The Red Cross has several apps for smartphones, including one that alerts users to emergencies near them. It has an online assessment tool for businesses, called Ready Rating, to help them prepare for disasters.

"This is an effort we're not as well known for," Teasley said. "A business, organization or school can go on the website, answer questions and get a report that says, 'Here's your ready rating' and 'Here are things we suggest you work on.'"

The second step is to prepare an emergency kit. For families, that can mean water, nonperishable food, flashlight, battery-powered radio and documents with critical insurance and contact information.

For businesses, depending on size, a kit may include those items plus protective gear for employees.

Keep insurance updated

Make time once or twice a year to review property and disaster coverage with your insurance agent. Personal insurance plans need to be updated to account for changes in the value of property and assets. Commercial lines tend to work differently, with coverage and premiums based on business income.

"It's important to have a frequent conversation to make sure you have the right coverage," Kulda said.

When Rice bought Blade's Store six years ago, she kept the same insurance purchased by the previous owners, who ran the store for 46 years.

"The only way we got insurance was we just took over the same policy," she said. "We've got a building constructed in 1912 and added to in the 1970s. There's no insuring it for replacement value."

Property owners should take pictures or make videos of the possessions in a home or business at least once a year. Make backups of those images in a cloud service or on a memory stick that is somewhere off the property.

The same idea holds for copies of insurance documents. Kulda said one of the eye-opening lessons for Twin Cities insurers after the 2020 civil unrest was that many businesses lost important documents in fires.

"They might have had $2 million in inventory, but it was all burned up, the receipts were at the store and they had no photos," he said. "Insurers had difficulties coming up with the right claim amount."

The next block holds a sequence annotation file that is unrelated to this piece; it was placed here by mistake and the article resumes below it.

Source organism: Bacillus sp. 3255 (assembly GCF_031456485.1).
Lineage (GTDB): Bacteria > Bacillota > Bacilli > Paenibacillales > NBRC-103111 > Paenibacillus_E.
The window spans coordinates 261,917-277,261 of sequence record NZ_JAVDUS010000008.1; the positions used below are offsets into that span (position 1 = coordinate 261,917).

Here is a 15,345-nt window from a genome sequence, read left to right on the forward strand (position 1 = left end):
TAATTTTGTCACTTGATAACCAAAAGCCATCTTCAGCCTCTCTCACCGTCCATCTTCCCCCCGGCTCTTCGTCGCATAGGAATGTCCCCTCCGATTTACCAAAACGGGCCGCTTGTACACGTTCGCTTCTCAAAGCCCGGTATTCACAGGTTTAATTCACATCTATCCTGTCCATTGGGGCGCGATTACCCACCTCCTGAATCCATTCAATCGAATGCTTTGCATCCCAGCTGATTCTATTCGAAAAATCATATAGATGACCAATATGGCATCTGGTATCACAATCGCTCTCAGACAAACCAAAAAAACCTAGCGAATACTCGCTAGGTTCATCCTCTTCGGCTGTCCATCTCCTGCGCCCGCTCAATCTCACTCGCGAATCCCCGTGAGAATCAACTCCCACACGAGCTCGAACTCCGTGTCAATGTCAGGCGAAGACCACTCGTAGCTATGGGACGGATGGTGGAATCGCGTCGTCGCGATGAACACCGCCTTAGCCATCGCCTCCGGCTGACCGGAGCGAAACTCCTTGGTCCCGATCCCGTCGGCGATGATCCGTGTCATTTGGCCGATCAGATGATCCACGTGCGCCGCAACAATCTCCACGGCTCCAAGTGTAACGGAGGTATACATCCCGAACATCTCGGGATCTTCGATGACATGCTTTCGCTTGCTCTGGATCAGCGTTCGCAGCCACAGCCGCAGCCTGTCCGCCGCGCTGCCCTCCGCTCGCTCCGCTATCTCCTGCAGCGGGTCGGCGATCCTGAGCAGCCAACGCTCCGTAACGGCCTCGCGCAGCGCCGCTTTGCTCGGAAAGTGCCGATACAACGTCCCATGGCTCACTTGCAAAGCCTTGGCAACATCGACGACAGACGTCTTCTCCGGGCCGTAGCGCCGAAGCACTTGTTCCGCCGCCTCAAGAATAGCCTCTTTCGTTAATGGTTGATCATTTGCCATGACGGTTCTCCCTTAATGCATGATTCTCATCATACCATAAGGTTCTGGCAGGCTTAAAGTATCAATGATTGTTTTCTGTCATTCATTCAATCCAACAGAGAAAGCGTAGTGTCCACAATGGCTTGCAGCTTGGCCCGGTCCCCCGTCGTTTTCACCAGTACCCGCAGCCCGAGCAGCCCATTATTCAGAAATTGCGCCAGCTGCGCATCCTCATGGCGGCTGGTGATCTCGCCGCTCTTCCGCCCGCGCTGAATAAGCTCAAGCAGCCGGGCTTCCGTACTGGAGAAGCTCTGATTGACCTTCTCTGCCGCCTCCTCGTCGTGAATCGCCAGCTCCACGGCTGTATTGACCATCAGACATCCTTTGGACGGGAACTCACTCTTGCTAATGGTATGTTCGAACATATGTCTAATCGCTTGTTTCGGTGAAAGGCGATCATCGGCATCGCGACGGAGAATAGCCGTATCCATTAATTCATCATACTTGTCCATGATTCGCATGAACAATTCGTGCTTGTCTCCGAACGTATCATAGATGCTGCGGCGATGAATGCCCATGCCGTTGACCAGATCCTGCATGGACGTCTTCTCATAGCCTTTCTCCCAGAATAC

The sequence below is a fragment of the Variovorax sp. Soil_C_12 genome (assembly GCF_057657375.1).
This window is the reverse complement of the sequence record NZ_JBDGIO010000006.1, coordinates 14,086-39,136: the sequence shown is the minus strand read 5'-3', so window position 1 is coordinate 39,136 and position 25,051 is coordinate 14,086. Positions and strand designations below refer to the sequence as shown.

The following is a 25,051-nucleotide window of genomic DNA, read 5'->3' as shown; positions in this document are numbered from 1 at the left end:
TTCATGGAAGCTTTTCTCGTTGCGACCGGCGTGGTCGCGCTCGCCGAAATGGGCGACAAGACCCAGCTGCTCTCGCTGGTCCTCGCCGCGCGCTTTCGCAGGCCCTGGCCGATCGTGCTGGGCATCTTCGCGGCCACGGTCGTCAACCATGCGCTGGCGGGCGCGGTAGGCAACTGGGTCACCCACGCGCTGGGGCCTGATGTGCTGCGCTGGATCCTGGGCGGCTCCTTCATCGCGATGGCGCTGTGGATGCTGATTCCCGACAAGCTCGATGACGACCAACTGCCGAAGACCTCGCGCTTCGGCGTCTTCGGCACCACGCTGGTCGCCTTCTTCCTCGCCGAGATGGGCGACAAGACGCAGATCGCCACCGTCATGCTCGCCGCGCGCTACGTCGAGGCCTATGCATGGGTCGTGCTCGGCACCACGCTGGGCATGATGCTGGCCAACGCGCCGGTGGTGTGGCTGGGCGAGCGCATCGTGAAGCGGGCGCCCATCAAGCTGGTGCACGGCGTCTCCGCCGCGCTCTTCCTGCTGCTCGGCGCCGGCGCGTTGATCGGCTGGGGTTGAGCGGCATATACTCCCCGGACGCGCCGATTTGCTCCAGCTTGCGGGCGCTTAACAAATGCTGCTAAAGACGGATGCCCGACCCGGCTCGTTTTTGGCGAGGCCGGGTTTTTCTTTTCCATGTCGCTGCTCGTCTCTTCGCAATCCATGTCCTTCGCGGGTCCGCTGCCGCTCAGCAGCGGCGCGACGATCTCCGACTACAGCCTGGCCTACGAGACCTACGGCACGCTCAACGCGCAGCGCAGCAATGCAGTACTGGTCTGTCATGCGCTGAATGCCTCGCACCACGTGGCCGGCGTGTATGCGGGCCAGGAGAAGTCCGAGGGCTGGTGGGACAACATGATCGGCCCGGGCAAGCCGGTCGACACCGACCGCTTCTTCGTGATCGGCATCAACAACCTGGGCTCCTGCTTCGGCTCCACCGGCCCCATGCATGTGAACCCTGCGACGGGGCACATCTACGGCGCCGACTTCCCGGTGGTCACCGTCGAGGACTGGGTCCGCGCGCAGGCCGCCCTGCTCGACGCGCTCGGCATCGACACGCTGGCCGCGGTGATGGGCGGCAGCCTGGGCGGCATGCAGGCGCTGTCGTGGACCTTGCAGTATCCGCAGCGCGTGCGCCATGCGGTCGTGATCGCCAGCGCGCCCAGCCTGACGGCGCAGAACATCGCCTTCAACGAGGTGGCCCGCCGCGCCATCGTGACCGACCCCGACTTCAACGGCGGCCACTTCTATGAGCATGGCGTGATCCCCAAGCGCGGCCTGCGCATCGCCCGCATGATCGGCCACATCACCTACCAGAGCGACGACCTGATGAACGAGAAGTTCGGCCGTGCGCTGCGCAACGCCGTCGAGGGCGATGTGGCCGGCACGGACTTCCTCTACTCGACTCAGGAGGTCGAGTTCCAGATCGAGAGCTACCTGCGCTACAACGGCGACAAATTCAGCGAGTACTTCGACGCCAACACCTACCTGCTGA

When it happens, call your agent

After a disaster immediately call your insurance agent, who will get you started on a claim. Many providers have made the claims process easier with forms in an app or online.

Take notes and pictures to supplement your claim. Keep track of everything, especially receipts for goods and services as your home or business is rebuilt.

Stay patient with insurers. Payments don't always come at once, particularly for businesses.

"In a large, complex commercial claim, insurers make multiple payments," Kulda said. "Often, business owners get that first check and it's not as large as they thought it was going to be. They just need to keep the lines of communication open."

After the derecho swept through Holmes City in May, Rice called her insurance agent right away and learned he retired. A few weeks into the claim process, the adjuster she was working with sent an e-mail announcing his own retirement.

The building was "insured to the maximum amount that the insurance company was willing to cover," Rice said. The coverage is limited to the building's actual cash value, with depreciation based on its age.

"To this day, we don't know how much the expense of rebuilding this is going to be out of our pocket," Rice said.

Mind your personal trauma

A new roof was built atop the living quarters late last month. Completing the interior will depend on insurance payouts, Rice said. She's exploring other financial help.

"If we have to go get a mortgage to rebuild, there's not sufficient income generated from the store to support a mortgage payment," she said. "That's the scariest part for us."

The Red Cross has mental health professionals who volunteer to help in the immediate aftermath of a disaster, Teasley said. But the stress can go on for years as disaster victims rebuild.

"It's very traumatic to leave or lose your home or business," she said.